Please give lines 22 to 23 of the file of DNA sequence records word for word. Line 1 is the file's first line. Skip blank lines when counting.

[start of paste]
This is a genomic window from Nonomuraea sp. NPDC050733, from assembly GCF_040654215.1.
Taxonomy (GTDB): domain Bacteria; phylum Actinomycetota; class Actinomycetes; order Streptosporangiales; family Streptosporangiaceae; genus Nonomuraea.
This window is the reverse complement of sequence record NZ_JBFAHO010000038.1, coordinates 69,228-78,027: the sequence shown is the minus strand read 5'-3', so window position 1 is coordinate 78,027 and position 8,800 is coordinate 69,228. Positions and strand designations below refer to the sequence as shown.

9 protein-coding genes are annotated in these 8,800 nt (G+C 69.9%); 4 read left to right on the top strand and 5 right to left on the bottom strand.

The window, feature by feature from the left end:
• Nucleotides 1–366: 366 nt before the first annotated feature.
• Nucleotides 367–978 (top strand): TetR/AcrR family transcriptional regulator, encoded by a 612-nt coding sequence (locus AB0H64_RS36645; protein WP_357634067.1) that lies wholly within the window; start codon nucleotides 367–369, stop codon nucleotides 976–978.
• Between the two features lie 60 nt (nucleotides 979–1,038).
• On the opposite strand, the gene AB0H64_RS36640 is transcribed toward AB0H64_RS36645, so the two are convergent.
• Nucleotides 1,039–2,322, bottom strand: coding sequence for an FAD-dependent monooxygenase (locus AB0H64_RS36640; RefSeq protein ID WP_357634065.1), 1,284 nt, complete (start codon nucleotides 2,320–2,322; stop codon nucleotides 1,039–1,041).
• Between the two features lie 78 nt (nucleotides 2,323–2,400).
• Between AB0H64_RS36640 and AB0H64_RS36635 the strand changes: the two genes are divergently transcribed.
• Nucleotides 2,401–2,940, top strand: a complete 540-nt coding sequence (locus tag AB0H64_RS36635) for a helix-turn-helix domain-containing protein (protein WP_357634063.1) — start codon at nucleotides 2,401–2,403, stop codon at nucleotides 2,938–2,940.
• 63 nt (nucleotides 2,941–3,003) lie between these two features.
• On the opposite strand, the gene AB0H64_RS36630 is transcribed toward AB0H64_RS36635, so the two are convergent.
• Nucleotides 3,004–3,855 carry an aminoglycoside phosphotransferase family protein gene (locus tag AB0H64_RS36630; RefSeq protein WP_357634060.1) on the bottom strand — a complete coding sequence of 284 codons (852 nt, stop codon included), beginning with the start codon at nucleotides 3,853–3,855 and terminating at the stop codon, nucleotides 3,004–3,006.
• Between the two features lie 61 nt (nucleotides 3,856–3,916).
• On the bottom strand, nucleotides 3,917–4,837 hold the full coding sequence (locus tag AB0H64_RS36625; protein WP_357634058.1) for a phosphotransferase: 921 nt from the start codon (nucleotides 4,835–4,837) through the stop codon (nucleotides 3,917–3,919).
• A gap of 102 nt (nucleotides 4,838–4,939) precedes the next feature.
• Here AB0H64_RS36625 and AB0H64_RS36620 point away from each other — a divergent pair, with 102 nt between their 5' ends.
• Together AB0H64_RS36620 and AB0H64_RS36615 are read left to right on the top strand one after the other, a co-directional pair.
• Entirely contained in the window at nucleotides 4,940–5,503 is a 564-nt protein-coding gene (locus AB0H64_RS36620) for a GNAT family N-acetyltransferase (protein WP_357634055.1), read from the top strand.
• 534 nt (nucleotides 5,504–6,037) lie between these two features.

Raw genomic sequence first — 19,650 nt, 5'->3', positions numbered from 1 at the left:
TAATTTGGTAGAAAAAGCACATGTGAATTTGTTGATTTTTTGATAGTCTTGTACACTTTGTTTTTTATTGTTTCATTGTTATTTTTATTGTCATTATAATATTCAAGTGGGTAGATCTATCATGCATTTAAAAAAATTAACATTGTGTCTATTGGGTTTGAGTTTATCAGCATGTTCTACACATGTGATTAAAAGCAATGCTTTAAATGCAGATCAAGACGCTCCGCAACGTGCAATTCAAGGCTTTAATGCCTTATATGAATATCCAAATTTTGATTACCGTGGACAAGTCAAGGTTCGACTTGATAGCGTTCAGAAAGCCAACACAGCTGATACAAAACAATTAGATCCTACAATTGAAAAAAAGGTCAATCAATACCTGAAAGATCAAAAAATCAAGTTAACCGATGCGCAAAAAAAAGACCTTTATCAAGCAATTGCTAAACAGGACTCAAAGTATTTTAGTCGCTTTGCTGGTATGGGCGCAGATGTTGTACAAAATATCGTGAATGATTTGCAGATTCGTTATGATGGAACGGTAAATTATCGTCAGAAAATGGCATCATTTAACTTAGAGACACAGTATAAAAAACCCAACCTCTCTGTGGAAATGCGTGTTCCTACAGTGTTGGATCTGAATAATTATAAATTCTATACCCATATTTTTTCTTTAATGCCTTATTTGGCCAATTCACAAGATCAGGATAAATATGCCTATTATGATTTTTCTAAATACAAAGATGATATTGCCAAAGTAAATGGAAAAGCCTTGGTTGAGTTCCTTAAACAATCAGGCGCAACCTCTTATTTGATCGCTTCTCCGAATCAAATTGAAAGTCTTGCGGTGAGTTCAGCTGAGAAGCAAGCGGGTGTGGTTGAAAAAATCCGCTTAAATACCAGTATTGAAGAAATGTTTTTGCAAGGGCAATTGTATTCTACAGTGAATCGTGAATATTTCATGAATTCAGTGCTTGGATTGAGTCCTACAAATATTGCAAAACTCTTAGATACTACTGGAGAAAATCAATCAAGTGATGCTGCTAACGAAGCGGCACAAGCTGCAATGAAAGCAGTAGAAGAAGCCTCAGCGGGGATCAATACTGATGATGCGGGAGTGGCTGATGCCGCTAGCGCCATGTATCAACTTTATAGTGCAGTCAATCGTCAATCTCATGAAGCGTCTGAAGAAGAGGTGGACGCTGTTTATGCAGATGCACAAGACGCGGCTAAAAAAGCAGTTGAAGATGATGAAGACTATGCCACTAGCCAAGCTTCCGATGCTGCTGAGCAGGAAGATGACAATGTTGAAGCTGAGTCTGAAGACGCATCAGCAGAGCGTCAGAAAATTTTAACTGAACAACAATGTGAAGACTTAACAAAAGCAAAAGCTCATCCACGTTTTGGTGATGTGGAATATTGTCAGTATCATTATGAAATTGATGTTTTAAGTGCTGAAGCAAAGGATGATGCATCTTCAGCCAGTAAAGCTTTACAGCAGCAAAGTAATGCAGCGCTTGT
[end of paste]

• Entirely contained in the window at nucleotides 4,940–5,503 is a 564-nt protein-coding gene (locus AB0H64_RS36620) for a GNAT family N-acetyltransferase (protein WP_357634055.1), read from the top strand.
• 534 nt (nucleotides 5,504–6,037) lie between these two features.